I don’t recall how the little sweet violets (Viola labradorica, below) got started in the garden. I suspect I planted one years ago. Certainly, I did not plant the green leafed violets that are only slightly ornamental. They’re a bit of a nuisance, though I could care less that they’ve invaded the small, weedy, rear lawn. Yes, I know, seeds from the lawn leap into the planted areas, but I’m dealing with it without too much trouble.

In any case, I’d be happy if the dark leafed violet would take over a bit more. It tends to grow in small clumps, spreading but not too far or fast. The dark leaf would make an ideal background for so many plants, and from what I’ve seen it’s not going to overwhelm its neighbors, so why not?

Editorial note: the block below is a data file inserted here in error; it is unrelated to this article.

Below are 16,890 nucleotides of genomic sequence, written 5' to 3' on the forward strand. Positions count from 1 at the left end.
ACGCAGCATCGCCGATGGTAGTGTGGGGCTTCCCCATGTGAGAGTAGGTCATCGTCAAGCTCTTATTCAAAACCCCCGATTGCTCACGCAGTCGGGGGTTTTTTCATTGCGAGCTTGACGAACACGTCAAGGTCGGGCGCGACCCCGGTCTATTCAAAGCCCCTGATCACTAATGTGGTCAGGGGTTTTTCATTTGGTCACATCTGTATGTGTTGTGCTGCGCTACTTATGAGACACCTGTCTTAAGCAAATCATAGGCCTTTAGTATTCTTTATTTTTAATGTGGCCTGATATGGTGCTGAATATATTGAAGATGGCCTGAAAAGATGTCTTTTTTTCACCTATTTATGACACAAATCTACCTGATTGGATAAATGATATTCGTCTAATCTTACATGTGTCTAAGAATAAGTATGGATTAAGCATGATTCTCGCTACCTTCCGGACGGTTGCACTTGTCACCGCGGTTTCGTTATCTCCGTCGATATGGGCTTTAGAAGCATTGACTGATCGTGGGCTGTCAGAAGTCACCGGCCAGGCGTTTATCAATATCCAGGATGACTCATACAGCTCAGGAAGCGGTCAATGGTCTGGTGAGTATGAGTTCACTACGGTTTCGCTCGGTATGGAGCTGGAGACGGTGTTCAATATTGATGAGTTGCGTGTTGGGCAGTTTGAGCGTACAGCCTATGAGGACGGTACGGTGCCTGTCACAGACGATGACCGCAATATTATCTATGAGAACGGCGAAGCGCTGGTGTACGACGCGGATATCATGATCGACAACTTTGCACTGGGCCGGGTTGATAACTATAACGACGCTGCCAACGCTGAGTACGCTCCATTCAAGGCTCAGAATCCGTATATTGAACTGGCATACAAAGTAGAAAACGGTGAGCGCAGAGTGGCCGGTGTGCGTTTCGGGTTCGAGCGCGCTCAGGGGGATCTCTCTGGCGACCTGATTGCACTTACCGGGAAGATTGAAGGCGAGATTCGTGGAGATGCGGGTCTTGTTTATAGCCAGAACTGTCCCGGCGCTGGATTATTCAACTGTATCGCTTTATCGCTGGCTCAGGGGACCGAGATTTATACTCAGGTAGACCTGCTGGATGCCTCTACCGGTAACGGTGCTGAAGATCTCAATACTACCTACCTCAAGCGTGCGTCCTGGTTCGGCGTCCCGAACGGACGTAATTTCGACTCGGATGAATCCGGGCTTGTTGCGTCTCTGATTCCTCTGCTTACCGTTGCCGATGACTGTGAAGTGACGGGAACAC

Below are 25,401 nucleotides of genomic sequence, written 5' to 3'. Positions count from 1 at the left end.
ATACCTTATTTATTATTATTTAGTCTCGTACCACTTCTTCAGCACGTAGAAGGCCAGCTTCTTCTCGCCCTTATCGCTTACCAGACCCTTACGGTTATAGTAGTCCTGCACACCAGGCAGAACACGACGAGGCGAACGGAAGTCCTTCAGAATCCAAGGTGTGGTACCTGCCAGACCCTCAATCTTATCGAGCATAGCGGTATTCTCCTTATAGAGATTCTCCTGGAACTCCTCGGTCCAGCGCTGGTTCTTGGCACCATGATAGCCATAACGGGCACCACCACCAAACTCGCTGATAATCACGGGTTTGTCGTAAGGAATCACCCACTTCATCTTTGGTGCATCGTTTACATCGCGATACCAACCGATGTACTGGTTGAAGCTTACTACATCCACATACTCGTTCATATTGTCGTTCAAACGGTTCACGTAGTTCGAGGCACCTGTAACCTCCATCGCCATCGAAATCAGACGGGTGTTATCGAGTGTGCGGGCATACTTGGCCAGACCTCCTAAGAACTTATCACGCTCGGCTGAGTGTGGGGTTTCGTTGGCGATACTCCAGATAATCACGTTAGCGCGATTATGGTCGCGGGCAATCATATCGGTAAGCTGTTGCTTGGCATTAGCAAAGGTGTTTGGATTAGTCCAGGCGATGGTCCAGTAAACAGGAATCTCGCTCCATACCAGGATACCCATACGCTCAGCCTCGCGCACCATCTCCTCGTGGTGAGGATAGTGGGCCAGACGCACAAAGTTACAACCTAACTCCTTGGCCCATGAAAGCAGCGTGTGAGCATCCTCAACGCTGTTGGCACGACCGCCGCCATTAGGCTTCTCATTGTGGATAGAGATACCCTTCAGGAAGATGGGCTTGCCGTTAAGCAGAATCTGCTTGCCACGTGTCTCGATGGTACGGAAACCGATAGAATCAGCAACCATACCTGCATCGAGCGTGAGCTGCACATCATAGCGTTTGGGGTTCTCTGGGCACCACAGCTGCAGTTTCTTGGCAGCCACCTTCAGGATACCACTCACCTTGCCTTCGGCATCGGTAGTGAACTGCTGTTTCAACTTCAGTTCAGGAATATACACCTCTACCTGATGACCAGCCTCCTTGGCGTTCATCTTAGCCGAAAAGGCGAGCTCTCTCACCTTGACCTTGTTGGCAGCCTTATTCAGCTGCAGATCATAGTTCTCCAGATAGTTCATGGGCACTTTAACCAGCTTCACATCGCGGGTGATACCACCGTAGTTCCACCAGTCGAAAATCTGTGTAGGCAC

I’ve no complaints about the hundreds, maybe thousands of hellebore seedlings. A few beauties reached flowering size for the first time this year (above and below). I’ll be moving these into more prominent spots rather than hidden beneath camellias, and if one in a hundred of the smaller volunteers turns out so good, I’ll be overjoyed. Inevitably, many must be weeded out. Where could another thousand mature hellebores fit?

As usual, the wood poppies (Stylophorum diphyllum, below) are popping up in the shaded side garden, spreading but not threatening to overwhelm neighbors. With Robb’s spurge (Euphorbia robbiae) and wood poppies spreading through this dry shade there’s hardly an inch not covered, though if I want to plant something (a hellebore?) a space is easily carved out.

While not a seedling, I must mention that two low hanging, rooted stems of the ‘Royal Star’ magnolia were dug and potted yesterday. There are several others, and possibly I’ll plant one in the side yard to test how much shade it will tolerate. Others are for giveaway, always offered to our sons first, then to aquaintances.

Two magnolias with flowers were dug from rooted branches at the base of ‘Royal Star’.

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